Toward a Cyber-Safe Era The cyber domain has become central to our modern way of life, and it is a matter of national security 12. As such, the ability to deter cyber attacks has become a strategic technology priority. For its part, DARPA is working to develop technologies to enable U.S. cyber deterrence and is collaborating with DOD cyber stakeholders to deploy and improve cyber deterrence capabilities. This includes a variety of efforts with USCYBERCOM and the military Services to participate in exercises, develop concepts of operation, evolve prototype systems, mature the technology base, and transition cyber-deterrence technologies to operations. In addition, DARPA is developing technologies to create software systems that are secure by design rather than by constant patching in response to newly discovered vulnerabilities; provide greater visibility into network operations for enterprises and service providers; and enable cyber response capabilities that are accurate, robust, and safe. Taken together, the new cyber technologies DARPA is developing hold promise for a cyber future in which the benefits of the cyber domain are assured.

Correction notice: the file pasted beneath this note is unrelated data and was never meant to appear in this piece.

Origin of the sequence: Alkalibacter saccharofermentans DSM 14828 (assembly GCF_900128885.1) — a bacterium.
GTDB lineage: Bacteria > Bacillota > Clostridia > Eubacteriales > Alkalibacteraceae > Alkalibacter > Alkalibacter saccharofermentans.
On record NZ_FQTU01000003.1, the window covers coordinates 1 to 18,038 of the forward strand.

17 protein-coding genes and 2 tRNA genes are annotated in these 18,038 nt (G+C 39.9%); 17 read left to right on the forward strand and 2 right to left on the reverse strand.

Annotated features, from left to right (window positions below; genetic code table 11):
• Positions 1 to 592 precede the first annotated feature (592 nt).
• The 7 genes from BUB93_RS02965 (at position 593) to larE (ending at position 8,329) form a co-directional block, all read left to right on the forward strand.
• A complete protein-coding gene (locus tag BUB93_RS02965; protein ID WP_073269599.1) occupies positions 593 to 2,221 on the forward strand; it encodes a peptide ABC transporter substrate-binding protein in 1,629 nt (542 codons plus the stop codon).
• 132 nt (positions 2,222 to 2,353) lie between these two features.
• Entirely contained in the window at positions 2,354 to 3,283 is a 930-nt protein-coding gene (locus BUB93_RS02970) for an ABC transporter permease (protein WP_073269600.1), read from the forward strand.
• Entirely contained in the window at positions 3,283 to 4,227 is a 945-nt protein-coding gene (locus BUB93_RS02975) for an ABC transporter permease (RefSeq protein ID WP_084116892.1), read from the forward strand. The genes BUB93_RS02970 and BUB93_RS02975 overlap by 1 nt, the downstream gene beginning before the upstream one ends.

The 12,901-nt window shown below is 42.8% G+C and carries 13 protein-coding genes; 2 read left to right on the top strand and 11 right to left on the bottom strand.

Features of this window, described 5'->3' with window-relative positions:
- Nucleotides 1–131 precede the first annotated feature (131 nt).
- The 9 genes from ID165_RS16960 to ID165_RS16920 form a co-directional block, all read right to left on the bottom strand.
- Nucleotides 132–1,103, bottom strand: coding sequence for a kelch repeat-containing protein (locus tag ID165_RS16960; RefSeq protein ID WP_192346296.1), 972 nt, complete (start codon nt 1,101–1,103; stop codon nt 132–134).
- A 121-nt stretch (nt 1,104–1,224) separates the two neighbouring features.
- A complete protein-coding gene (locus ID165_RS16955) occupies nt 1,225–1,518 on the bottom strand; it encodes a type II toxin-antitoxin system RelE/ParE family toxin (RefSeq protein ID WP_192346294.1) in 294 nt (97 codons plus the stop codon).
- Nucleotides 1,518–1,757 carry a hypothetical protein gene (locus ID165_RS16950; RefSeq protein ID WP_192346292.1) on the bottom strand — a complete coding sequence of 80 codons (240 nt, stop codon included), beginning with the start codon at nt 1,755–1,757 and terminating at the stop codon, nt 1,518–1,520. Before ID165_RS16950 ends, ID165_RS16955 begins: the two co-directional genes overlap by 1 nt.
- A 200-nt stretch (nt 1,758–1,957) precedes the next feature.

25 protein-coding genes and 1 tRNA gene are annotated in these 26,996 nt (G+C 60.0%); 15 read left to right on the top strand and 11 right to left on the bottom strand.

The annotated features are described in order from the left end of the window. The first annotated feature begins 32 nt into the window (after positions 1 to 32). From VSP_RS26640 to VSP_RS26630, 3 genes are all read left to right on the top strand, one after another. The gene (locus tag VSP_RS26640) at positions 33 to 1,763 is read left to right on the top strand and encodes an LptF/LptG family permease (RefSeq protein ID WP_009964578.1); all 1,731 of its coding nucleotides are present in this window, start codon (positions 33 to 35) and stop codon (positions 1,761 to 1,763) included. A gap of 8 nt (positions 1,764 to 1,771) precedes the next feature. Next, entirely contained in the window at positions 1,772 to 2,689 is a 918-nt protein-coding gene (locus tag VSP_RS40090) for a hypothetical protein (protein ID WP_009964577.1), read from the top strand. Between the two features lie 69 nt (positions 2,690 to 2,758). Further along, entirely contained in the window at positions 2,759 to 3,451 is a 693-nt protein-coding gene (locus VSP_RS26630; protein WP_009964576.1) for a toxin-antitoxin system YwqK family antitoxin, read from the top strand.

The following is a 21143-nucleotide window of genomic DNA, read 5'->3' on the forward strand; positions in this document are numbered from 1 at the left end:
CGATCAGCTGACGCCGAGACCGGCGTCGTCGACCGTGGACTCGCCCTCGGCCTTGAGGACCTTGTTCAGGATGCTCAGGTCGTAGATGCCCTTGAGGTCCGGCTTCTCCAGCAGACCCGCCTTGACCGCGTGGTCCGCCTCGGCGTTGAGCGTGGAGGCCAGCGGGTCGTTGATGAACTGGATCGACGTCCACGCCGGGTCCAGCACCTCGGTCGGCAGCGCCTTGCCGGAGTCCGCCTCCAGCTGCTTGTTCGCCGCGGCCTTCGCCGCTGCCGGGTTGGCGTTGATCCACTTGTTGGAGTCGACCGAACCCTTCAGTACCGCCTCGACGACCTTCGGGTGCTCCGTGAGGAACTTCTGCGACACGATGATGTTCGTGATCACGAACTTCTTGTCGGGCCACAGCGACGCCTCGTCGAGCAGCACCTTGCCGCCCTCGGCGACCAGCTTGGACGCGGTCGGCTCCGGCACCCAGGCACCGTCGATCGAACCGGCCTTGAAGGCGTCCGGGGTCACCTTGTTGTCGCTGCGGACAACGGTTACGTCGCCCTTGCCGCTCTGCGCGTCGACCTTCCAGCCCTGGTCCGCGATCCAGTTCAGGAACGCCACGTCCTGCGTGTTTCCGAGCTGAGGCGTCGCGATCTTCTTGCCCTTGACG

1. https://dspace.mit.edu/bitstream/handle/1721.1/41180/AI_WP_235.pdf, Section 2.4.2 Etiquette 2. http://www.computerhistory.org/internethistory/1970s/ 3. https://en.wikipedia.org/wiki/Morris_worm 4. https://en.wikipedia.org/wiki/Network-centric_warfare 5. http://www.washingtonpost.com/wp-srv/washtech/daily/may98/cyberattack052498.htm 6. http://archive.defense.gov/news/newsarticle.aspx?id=65988 7. https://www.wired.com/2011/11/darpa-hackers-cybersecurity/ 8. https://www.youtube.com/watch?v=mgAjvmgr08w 9. https://cyber.stanford.edu/spotlight-research-automobile-cybersecurity-policy 10. https://www.army.mil/article/182571/plan_x_harnesses_collaboration_innovation_to_ build_mission_command_system_for_cyberspace 11. https://www.nbcnews.com/tech/tech-news/inside-government-agency-designing-techfight-fake-news-n865586 12. Richard Danzig “Surviving on a Diet of Poisoned Fruit: Reducing the National Security Risks of America’s Cyber Dependencies,” 2014 (https://s3.amazonaws.com/files.cnas.org/ documents/CNAS_PoisonedFruit_Danzig.pdf?mtime=20161010215746)